Tuesday 23 Sep 2003
NETWORK RAIL PUBLISHES COST SUBMISSION TO REGULATOR
- Region & Route:
Network Rail has published its Cost Submission to the interim review of track access charges currently being undertaken by the Office of the Rail Regulator. The submission – effectively Network Rail’s request for funding for the next five years - analyses the likely impact on costs and performance of the recent proposals from the Rail Regulator and the SRA.
The paper, which takes on board the combined impact of implementing certain proposals from the ORR and SRA, concludes that Network Rail should spend £24.5bn over the next five years, a reduction of £5 billion compared to the previous forecast published in June. Today’s Cost Submission confirms that train punctuality will reach 90% at the end of this period.
The £5 billion expenditure saving is in addition to the £5.5bn efficiency savings announced in June. This means that, in total, Network Rail has reduced April 2004 – March 2009 projected expenditure by £10.5bn, or 30%.
The new spending reductions are primarily achieved in two ways:
· A two-year deferral of some renewals, in line with the emerging conclusions of the Rail Regulator.
· A differentiated approach to network outputs which allows for savings to be made in both maintenance and renewal expenditure on the more lightly-used routes, in line with the Strategic Rail Authority’s draft Network Output Specifications document.
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Cost Sub - 2
Discussions with both the ORR and SRA concerning the West Coast Mainline Upgrade project are ongoing.
Speaking upon publication of the Cost Submission, Network Rail Chief Executive John Armitt, said: “Network Rail today publishes our funding request for the next five years, delivering savings of £1bn a year compared to the previous forecast. The new forecast takes on-board many of the recent proposals from the SRA and ORR. This consensus on the way in which we might achieve affordable spending is indicative of the constructive way in which the whole interim review process is being managed.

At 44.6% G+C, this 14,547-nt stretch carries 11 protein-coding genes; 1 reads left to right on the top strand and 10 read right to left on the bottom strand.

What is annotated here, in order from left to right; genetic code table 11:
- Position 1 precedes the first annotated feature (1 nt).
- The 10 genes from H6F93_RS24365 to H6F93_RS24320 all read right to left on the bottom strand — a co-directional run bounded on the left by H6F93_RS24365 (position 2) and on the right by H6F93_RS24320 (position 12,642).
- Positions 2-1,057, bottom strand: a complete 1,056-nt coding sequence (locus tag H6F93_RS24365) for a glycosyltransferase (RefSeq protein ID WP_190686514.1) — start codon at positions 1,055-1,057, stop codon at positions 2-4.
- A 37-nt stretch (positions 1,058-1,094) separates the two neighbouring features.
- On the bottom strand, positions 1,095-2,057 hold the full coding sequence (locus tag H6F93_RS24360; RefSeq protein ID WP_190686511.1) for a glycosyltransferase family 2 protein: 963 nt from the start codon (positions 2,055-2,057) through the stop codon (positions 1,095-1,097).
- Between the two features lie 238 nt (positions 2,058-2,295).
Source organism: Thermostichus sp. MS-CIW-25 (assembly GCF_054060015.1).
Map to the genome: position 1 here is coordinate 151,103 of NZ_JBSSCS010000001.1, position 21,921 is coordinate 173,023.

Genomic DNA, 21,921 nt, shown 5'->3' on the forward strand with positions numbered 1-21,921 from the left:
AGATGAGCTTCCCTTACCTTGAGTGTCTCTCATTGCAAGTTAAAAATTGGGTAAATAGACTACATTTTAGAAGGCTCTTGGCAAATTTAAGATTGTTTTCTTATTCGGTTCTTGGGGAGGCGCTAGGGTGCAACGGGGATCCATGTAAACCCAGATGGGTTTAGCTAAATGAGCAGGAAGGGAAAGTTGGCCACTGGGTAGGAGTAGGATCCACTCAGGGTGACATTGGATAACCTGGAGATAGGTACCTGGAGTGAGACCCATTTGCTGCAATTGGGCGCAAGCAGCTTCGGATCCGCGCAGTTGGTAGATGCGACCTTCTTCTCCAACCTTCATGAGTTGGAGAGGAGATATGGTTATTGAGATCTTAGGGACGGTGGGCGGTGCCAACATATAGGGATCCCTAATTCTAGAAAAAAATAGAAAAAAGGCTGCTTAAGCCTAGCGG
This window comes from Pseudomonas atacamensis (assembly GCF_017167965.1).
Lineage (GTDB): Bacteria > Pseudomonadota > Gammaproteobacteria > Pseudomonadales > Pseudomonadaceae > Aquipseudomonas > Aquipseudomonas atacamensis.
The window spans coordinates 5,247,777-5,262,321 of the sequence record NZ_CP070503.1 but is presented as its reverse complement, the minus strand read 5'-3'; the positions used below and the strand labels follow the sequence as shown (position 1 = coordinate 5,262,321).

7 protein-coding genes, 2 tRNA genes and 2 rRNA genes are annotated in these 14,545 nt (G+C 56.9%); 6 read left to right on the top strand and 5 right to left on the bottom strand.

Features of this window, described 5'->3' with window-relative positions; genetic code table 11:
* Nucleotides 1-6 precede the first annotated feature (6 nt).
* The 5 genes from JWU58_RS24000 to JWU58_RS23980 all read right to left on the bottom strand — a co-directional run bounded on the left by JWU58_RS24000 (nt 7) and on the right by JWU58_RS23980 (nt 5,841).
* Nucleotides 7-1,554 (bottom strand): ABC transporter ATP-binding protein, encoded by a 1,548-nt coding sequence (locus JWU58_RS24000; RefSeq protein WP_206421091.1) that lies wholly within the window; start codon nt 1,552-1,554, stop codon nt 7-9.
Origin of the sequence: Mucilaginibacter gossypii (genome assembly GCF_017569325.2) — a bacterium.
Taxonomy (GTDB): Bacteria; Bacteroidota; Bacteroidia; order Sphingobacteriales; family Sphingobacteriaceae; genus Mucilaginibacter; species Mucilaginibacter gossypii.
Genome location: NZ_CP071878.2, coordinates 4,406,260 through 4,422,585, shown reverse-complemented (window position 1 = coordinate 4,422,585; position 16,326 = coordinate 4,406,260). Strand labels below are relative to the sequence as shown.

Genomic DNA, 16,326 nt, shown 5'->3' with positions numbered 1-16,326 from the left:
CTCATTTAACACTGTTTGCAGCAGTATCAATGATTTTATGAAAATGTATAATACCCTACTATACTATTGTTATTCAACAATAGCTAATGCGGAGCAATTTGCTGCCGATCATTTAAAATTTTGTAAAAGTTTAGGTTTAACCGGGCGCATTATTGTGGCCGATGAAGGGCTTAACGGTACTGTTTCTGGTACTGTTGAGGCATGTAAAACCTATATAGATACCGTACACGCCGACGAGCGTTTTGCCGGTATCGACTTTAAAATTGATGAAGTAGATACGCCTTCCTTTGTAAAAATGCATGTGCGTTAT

“The cost proposals we publish today represent value for money and demonstrate Network Rail’s commitment to efficiency and affordability on the railway.”
For illustrative purposes, the Cost Submission also models the impact of deferring renewals beyond two years. The paper concludes that this would begin to have a significant negative impact on performance, roughly halving the rate of performance improvement. Under this model, 90% punctuality would not be achieved until 2012/13, rather than 2008/09 under Network Rail’s proposed ‘base plan’.
About Network Rail
We own, operate and develop Britain's railway infrastructure; that's 20,000 miles of track, 30,000 bridges, tunnels and viaducts and the thousands of signals, level crossings and stations. We run 20 of the UK's largest stations while all the others, over 2,500, are run by the country's train operating companies.
Usually, there are almost five million journeys made in the UK and over 600 freight trains run on the network. People depend on Britain's railway for their daily commute, to visit friends and loved ones and to get them home safe every day. Our role is to deliver a safe and reliable railway, so we carefully manage and deliver thousands of projects every year that form part of the multi-billion pound Railway Upgrade Plan, to grow and expand the nation's railway network to respond to the tremendous growth and demand the railway has experienced - a doubling of passenger journeys over the past 20 years.
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